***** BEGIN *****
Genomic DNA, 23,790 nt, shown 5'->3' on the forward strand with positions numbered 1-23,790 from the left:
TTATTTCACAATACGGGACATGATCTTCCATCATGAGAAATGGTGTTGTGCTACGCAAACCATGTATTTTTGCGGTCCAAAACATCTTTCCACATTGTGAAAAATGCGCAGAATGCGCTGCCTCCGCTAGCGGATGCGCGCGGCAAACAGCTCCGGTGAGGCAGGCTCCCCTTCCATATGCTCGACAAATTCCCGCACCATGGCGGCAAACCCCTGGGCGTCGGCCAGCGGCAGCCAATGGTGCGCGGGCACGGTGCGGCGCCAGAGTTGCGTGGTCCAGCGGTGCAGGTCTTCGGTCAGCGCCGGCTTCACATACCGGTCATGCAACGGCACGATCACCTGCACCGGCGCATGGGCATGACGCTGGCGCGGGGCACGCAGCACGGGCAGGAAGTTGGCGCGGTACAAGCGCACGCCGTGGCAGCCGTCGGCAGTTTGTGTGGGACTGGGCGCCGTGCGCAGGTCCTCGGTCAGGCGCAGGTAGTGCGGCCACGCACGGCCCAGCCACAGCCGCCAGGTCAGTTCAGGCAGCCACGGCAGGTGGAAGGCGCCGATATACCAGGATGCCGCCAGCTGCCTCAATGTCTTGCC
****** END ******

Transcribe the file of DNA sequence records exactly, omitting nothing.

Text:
Genomic DNA, 23,790 nt, shown 5'->3' on the forward strand with positions numbered 1-23,790 from the left:
TTATTTCACAATACGGGACATGATCTTCCATCATGAGAAATGGTGTTGTGCTACGCAAACCATGTATTTTTGCGGTCCAAAACATCTTTCCACATTGTGAAAAATGCGCAGAATGCGCTGCCTCCGCTAGCGGATGCGCGCGGCAAACAGCTCCGGTGAGGCAGGCTCCCCTTCCATATGCTCGACAAATTCCCGCACCATGGCGGCAAACCCCTGGGCGTCGGCCAGCGGCAGCCAATGGTGCGCGGGCACGGTGCGGCGCCAGAGTTGCGTGGTCCAGCGGTGCAGGTCTTCGGTCAGCGCCGGCTTCACATACCGGTCATGCAACGGCACGATCACCTGCACCGGCGCATGGGCATGACGCTGGCGCGGGGCACGCAGCACGGGCAGGAAGTTGGCGCGGTACAAGCGCACGCCGTGGCAGCCGTCGGCAGTTTGTGTGGGACTGGGCGCCGTGCGCAGGTCCTCGGTCAGGCGCAGGTAGTGCGGCCACGCACGGCCCAGCCACAGCCGCCAGGTCAGTTCAGGCAGCCACGGCAGGTGGAAGGCGCCGATATACCAGGATGCCGCCAGCTGCCTCAATGTCTTGCC